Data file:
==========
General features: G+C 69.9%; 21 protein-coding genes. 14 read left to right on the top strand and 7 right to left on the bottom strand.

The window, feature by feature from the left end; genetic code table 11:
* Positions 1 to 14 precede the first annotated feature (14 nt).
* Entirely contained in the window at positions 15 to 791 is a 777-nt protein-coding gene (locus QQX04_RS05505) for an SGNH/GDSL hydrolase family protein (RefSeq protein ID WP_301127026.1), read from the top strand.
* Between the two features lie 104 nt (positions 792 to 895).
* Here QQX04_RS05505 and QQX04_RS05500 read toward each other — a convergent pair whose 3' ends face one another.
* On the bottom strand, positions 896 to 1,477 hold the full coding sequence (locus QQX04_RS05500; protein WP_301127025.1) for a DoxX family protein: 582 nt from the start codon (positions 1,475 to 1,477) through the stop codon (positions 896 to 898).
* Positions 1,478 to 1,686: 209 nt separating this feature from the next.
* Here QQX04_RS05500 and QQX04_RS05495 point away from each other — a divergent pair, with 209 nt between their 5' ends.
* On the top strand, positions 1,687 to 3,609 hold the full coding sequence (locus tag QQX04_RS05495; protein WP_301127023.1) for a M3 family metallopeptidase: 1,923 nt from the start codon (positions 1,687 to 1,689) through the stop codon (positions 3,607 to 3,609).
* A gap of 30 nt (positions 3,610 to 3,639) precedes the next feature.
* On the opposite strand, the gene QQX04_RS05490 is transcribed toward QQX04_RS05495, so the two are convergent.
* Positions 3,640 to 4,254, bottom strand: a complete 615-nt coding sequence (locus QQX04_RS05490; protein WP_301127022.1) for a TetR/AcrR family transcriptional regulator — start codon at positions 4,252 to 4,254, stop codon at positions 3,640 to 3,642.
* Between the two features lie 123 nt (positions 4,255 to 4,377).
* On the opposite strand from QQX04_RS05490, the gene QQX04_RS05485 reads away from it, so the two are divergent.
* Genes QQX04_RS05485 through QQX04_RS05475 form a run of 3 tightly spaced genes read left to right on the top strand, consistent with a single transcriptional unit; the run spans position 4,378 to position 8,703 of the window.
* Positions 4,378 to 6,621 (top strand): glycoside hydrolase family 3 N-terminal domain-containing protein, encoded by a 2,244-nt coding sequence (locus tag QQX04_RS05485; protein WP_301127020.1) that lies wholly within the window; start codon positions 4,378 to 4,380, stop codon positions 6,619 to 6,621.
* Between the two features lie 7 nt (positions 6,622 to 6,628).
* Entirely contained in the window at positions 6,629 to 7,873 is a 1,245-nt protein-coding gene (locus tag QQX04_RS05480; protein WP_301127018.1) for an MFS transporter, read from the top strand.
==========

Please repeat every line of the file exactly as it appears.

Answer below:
General features: G+C 69.9%; 21 protein-coding genes. 14 read left to right on the top strand and 7 right to left on the bottom strand.

The window, feature by feature from the left end; genetic code table 11:
* Positions 1 to 14 precede the first annotated feature (14 nt).
* Entirely contained in the window at positions 15 to 791 is a 777-nt protein-coding gene (locus QQX04_RS05505) for an SGNH/GDSL hydrolase family protein (RefSeq protein ID WP_301127026.1), read from the top strand.
* Between the two features lie 104 nt (positions 792 to 895).
* Here QQX04_RS05505 and QQX04_RS05500 read toward each other — a convergent pair whose 3' ends face one another.
* On the bottom strand, positions 896 to 1,477 hold the full coding sequence (locus QQX04_RS05500; protein WP_301127025.1) for a DoxX family protein: 582 nt from the start codon (positions 1,475 to 1,477) through the stop codon (positions 896 to 898).
* Positions 1,478 to 1,686: 209 nt separating this feature from the next.
* Here QQX04_RS05500 and QQX04_RS05495 point away from each other — a divergent pair, with 209 nt between their 5' ends.
* On the top strand, positions 1,687 to 3,609 hold the full coding sequence (locus tag QQX04_RS05495; protein WP_301127023.1) for a M3 family metallopeptidase: 1,923 nt from the start codon (positions 1,687 to 1,689) through the stop codon (positions 3,607 to 3,609).
* A gap of 30 nt (positions 3,610 to 3,639) precedes the next feature.
* On the opposite strand, the gene QQX04_RS05490 is transcribed toward QQX04_RS05495, so the two are convergent.
* Positions 3,640 to 4,254, bottom strand: a complete 615-nt coding sequence (locus QQX04_RS05490; protein WP_301127022.1) for a TetR/AcrR family transcriptional regulator — start codon at positions 4,252 to 4,254, stop codon at positions 3,640 to 3,642.
* Between the two features lie 123 nt (positions 4,255 to 4,377).
* On the opposite strand from QQX04_RS05490, the gene QQX04_RS05485 reads away from it, so the two are divergent.
* Genes QQX04_RS05485 through QQX04_RS05475 form a run of 3 tightly spaced genes read left to right on the top strand, consistent with a single transcriptional unit; the run spans position 4,378 to position 8,703 of the window.
* Positions 4,378 to 6,621 (top strand): glycoside hydrolase family 3 N-terminal domain-containing protein, encoded by a 2,244-nt coding sequence (locus tag QQX04_RS05485; protein WP_301127020.1) that lies wholly within the window; start codon positions 4,378 to 4,380, stop codon positions 6,619 to 6,621.
* Between the two features lie 7 nt (positions 6,622 to 6,628).
* Entirely contained in the window at positions 6,629 to 7,873 is a 1,245-nt protein-coding gene (locus tag QQX04_RS05480; protein WP_301127018.1) for an MFS transporter, read from the top strand.